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Julien Venner - The Island seen from here and there

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From number crunching to digital photography, from his native France to an island he’s espoused – it has all given Julien Venner a very personal view of his new  homeland of Mauritius. It’s not the superficial glance of a foreigner – which he no longer is – but rather a record of places, people and situations caught in a particular light at a particular moment from a well-chosen angle, that makes you see them differently.

Julien Venner’s career path has been varied. Earning his living originally in the field he studied, he has since decided to try to make ends meet from something he loves doing instead. He worked for ten years in the financial field in Europe before settling in Mauritius in 2010. His wife is Mauritian; they have been married for 17 years and now have three children. During his first three years in Mauritius, his main work came as a wedding photographer before he started concentrating rather on capturing images of what he loves about Mauritius on camera. Indeed, Mauritius has become a second homeland for this camera enthusiast, originally self-taught before he became professionally qualified. He first came here in 1998 and since then has tried to capture something of its soul, to reveal through his pictures facets of the country’s past before they’re lost for ever. “Photography reflects emotion, sensitivity; there’s a technique to it. A photographer is a privileged observer of his time. I enjoy documenting the lives of those around me, the landscapes around me. I’m particularly drawn to change, how development is taking place. Such themes are very much present in my pictures as Mauritius is a small country whose character is rapidly changing – and some of its soul is being lost.”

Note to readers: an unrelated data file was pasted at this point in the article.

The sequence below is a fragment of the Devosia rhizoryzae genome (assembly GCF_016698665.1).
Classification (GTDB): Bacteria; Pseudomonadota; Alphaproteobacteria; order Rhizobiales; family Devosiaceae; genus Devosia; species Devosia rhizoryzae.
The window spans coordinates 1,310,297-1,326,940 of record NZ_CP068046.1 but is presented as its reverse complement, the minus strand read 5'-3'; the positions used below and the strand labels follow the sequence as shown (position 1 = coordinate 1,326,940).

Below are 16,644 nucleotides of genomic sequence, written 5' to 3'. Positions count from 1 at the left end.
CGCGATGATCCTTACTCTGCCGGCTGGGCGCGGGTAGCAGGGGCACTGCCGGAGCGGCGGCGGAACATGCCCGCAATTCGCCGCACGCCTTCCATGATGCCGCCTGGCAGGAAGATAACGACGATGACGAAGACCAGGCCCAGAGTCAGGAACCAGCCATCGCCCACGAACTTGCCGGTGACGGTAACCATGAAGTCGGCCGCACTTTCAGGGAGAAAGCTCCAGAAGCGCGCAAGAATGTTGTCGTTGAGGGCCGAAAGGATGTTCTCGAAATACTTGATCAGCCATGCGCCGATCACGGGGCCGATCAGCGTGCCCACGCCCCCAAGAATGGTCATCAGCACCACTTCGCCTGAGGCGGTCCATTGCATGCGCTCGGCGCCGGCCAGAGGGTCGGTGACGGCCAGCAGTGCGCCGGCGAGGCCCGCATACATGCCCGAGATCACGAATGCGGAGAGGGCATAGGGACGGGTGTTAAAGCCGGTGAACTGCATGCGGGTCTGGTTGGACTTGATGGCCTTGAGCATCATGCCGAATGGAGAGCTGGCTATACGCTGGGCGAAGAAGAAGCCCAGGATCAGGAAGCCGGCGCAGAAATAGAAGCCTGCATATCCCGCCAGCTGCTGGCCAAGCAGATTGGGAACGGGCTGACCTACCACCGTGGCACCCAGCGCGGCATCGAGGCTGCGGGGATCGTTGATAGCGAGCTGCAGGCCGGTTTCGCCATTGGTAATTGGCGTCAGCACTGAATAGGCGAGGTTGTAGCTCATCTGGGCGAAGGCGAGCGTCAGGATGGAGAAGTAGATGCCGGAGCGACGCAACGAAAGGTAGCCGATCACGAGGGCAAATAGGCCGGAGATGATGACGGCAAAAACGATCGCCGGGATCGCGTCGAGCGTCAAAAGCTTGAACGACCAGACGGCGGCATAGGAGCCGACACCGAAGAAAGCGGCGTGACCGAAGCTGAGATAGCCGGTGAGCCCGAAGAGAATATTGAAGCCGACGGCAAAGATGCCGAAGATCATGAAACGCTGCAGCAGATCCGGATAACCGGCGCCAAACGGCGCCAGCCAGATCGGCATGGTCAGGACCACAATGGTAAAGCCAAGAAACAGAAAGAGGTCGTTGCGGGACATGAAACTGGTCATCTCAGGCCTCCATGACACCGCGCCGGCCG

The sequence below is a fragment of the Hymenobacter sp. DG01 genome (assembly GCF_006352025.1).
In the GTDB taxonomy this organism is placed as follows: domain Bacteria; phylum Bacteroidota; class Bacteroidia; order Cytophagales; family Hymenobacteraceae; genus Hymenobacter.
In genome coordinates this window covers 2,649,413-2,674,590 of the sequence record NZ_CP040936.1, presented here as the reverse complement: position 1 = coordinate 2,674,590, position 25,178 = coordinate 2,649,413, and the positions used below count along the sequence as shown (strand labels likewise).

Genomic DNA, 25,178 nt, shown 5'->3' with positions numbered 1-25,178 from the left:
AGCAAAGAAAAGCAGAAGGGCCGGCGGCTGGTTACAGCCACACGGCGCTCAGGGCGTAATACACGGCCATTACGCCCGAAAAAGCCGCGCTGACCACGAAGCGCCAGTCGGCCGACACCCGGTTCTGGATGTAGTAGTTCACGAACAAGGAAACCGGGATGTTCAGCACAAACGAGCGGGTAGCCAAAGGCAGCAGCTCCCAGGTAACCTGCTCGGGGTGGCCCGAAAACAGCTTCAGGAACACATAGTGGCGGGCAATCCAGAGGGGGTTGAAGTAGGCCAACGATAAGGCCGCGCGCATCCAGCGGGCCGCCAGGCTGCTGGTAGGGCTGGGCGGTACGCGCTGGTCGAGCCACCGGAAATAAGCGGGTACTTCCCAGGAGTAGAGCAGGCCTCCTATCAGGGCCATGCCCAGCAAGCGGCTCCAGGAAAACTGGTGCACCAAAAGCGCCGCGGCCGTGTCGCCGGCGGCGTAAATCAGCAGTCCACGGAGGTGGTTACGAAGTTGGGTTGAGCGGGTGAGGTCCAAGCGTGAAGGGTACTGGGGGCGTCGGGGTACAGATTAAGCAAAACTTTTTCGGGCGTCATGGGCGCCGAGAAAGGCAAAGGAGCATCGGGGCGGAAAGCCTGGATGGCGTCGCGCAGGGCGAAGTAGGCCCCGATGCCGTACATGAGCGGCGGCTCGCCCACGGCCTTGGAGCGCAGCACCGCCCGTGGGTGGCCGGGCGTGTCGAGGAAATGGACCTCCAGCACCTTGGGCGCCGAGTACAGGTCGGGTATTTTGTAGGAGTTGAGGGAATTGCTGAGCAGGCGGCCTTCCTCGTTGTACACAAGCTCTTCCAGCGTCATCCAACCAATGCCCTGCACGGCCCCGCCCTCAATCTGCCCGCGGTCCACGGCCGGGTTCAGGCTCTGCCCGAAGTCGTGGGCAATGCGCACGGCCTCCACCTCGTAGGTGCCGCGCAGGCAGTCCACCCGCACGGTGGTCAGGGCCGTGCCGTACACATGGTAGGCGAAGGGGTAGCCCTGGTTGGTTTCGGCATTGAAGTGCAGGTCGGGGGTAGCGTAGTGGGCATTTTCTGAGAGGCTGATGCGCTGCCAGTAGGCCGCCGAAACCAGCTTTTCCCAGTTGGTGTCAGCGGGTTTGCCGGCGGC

The examples in this magazine can’t cover all the work Julien has done on the subject but it can serve as an introduction. His pictures here show a few places, some well-known and others rarely visited, in a particular light or time of day, which are related to aspects of the country and life in Mauritius. His very personal  view of the island and its inhabitants will shortly appear in a book he has been working on for the last two years with a friend and collaborator. It will be called Mauriciens d’ici et d’ailleurs (Mauritians from here and from elsewhere) and will be out in mid- 2016. “It will be a kaleidoscopic view of Mauritians,” Julien says. “Almost an encyclopaedic view of Mauritians in 2016.”